Thursday, 22 October 2009

Review of ‘YourFilm’ lecture

I thoroughly enjoyed the lecture my class recieved from 'YourFilm' production company. I think what made it different was that they were local boys, starting in the same place as we are now. I think this gave the class motivation and determination, because it shows how far you can get, just starting with a school camera and tripod. I loved watching their projects from when they were in secondary school, and then comparing them with what they are able to produce now - the difference was so significant! It was nice to speak to people who had so much experience, and who had passion for the subject.

Analysis of ‘Get Carter’ project

I think that the 'Get Carter' experience has increased my skills with the camera, as we had to frame various shots to create different moods. I learnt how different angles can create significane and bravery, or vulnerability of a person. From this project, I learnt how to pan and zoom using the new cameras and tripod.

Meetings and reviews

My group and I have planned to base the story of the music video based on the lyrics. Lyrics such as 'No matter what I say or do, I still feel you here 'till the moment I'm gone' have got to do with the young girl dying, as she will always be with her best friend no matter what. We will do shots of the girls' memories in all different locations, and flashbacks to when they were younger.
We did not want our video to be slow moving, as that would mean it would have no energy, so we have decided to do a 10-freeze-frame shot when the song reaches its climax, to create tension and lift the moment.

Mind mapping of ideas for new project.

Our new project is a music video, very much based on the lyrics of the song 'Gravity'.
Our plan is to create a story on two best friends, and one turns out to have leukemia. As the song reaches its climax, so will the story.
I will be working with Jennifer Foster, Amy McGeorge and Zoe Noble.
Our roles will be as follows;
Chelsea Halfpenny (me) - Actor, Editing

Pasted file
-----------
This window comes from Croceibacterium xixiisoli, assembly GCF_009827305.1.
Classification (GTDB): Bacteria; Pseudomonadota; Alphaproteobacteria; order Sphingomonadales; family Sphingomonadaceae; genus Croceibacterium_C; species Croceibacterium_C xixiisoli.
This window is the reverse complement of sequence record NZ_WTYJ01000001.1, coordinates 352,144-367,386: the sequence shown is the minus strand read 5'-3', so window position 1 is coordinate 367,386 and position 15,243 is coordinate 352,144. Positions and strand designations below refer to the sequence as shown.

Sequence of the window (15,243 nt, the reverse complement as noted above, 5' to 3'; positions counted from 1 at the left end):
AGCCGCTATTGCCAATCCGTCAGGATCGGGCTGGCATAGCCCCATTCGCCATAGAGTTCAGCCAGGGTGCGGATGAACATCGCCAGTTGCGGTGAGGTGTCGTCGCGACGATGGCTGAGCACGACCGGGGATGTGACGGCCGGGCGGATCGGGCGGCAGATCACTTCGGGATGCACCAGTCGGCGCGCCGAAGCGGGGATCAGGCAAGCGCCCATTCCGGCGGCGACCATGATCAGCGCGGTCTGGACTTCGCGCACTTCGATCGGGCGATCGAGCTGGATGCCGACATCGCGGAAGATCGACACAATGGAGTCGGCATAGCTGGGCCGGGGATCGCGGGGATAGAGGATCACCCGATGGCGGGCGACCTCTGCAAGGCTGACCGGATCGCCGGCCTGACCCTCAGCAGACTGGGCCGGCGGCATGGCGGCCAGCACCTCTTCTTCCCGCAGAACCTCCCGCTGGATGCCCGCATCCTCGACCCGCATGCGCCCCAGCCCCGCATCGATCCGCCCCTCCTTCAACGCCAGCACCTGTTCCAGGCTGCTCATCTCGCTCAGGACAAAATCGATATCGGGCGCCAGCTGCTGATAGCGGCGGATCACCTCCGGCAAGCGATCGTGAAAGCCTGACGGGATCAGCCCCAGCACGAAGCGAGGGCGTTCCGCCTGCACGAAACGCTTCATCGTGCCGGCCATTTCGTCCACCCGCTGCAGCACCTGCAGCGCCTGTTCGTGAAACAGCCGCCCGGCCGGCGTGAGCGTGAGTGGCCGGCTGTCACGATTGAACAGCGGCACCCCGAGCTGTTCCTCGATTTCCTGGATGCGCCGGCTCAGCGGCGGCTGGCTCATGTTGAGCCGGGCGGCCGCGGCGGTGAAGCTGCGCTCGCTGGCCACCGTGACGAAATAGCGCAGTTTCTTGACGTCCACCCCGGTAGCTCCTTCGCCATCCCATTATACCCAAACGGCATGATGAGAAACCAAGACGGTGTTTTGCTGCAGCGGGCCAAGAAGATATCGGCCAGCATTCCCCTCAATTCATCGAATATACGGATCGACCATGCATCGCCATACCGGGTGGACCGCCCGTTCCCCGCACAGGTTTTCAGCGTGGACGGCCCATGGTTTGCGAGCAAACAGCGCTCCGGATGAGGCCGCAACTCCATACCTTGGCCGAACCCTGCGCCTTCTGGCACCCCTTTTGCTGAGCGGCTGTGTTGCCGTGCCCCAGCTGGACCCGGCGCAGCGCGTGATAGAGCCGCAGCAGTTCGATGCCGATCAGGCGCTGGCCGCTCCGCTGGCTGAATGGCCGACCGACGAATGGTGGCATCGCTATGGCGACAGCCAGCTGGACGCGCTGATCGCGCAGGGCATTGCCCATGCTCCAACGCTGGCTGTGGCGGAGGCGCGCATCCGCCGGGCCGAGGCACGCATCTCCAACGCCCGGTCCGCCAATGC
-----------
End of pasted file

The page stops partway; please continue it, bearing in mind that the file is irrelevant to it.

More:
Jennifer Foster - Actor, Editing
Amy McGeorge - Location finding, Shooting
Zoe Noble - Location finding, Shooting

Thursday, 15 October 2009

Year 12 Summary

For my media project in year 12, I was asked to complete a front cover, contents page, and a 2-page article of a music magazine. I gained skills on Adobe Photoshop, although I had not used it previously. I worked with Fiona Burns on our magazine called 'Bounce' which was a house/R'n'B/urban magazine, and gained experience with using a professional camera. I learnt how different camera angles can create different effects, and how sight-specific shots can be more effective on an audience, for example, the background of my front cover was an urban street to give off this 'gangster' vibe. I experimented with various colours to emphasise the message I was trying to get across. I will pass my skills from last year to this year to produce my music video, which is going to be on the song 'Gravity' by Sara Bareilles, where I will be working with Jennifer Foster, Amy McGeorge and Zoe Noble.

Thursday, 7 May 2009


The brief for my final media piece was a music magazine. We were asked to produce a front cover, a contents page, and a two to three page interview based on a particular type of music.

In what ways does your media product use, develop, or challenge forms and conventions of real media products?
In my research, I viewed conventions of real magazines which make them so popular. Well-liked magazines like ‘Q’ and ‘Blender’ were two of my main influences, as they were quirky and had their own individual styles. I liked that they had continuous colour schemes and constantly changed their theme every month to meet each of their audience’s needs. They both included their prices discreetly on the barcode so that it did not take the attention away from the rest of the magazine, and I thought this was a good idea so used this in my magazine. Both have a particular theme every week (or month) to do with their main article, so I kept my vibrant and house-style to reflect the main artist MC Bean. If I were to produce a real magazine, I would continue to work on the conventions of these magazines. I used the conventions of real magazines by using a limited amount of fonts, to make the magazine seem sophisticated and less busy. I also used conventions of a real magazine by using hook lines from the main interview to draw the reader in, for example, 'Bean admits he's looking for love, but who is his type? FIND OUT INSIDE'. I challenged conventions as I didn't put many sub-stories on my front cover, as I thought my main image was attractive enough to make the reader want to read further. I was highly influenced by the Taylor Swift issue of 'Blender' pictured above. I liked that they used limited fonts and colours, this made the image the main focus - which was what I attempted to do. My barcode idea was influenced from another issue of blender, to put the prices in different currencies (American and Canadian) to widen my audience range. I also kept the barcode discreet so that it did not take the focus away from the main article.
I followed conventions by putting my double-page article in colomns, and kept my colour scheme throughout and maintained the house style. I followed conventions by putting the hook lines in bold in the interview, to make the reader want to read further.